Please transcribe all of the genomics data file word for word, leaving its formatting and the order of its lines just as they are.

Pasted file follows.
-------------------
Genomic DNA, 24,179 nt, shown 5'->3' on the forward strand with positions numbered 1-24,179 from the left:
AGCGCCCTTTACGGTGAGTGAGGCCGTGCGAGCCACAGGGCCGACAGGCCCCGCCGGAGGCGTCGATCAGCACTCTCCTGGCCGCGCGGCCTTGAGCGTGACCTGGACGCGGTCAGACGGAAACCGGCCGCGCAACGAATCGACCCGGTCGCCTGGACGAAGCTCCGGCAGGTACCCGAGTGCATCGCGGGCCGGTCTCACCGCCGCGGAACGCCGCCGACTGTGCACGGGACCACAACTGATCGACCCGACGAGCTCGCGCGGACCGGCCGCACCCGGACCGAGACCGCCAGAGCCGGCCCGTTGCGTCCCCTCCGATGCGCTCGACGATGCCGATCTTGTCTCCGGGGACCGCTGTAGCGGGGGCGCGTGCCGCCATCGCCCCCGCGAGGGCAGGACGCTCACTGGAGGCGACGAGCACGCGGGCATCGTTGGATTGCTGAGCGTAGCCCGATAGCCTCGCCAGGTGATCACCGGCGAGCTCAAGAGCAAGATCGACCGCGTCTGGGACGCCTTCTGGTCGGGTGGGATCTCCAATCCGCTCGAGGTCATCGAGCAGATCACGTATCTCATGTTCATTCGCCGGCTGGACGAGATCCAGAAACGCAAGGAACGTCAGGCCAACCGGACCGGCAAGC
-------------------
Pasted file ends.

Genomic DNA, 24,179 nt, shown 5'->3' on the forward strand with positions numbered 1-24,179 from the left:
AGCGCCCTTTACGGTGAGTGAGGCCGTGCGAGCCACAGGGCCGACAGGCCCCGCCGGAGGCGTCGATCAGCACTCTCCTGGCCGCGCGGCCTTGAGCGTGACCTGGACGCGGTCAGACGGAAACCGGCCGCGCAACGAATCGACCCGGTCGCCTGGACGAAGCTCCGGCAGGTACCCGAGTGCATCGCGGGCCGGTCTCACCGCCGCGGAACGCCGCCGACTGTGCACGGGACCACAACTGATCGACCCGACGAGCTCGCGCGGACCGGCCGCACCCGGACCGAGACCGCCAGAGCCGGCCCGTTGCGTCCCCTCCGATGCGCTCGACGATGCCGATCTTGTCTCCGGGGACCGCTGTAGCGGGGGCGCGTGCCGCCATCGCCCCCGCGAGGGCAGGACGCTCACTGGAGGCGACGAGCACGCGGGCATCGTTGGATTGCTGAGCGTAGCCCGATAGCCTCGCCAGGTGATCACCGGCGAGCTCAAGAGCAAGATCGACCGCGTCTGGGACGCCTTCTGGTCGGGTGGGATCTCCAATCCGCTCGAGGTCATCGAGCAGATCACGTATCTCATGTTCATTCGCCGGCTGGACGAGATCCAGAAACGCAAGGAACGTCAGGCCAACCGGACCGGCAAGC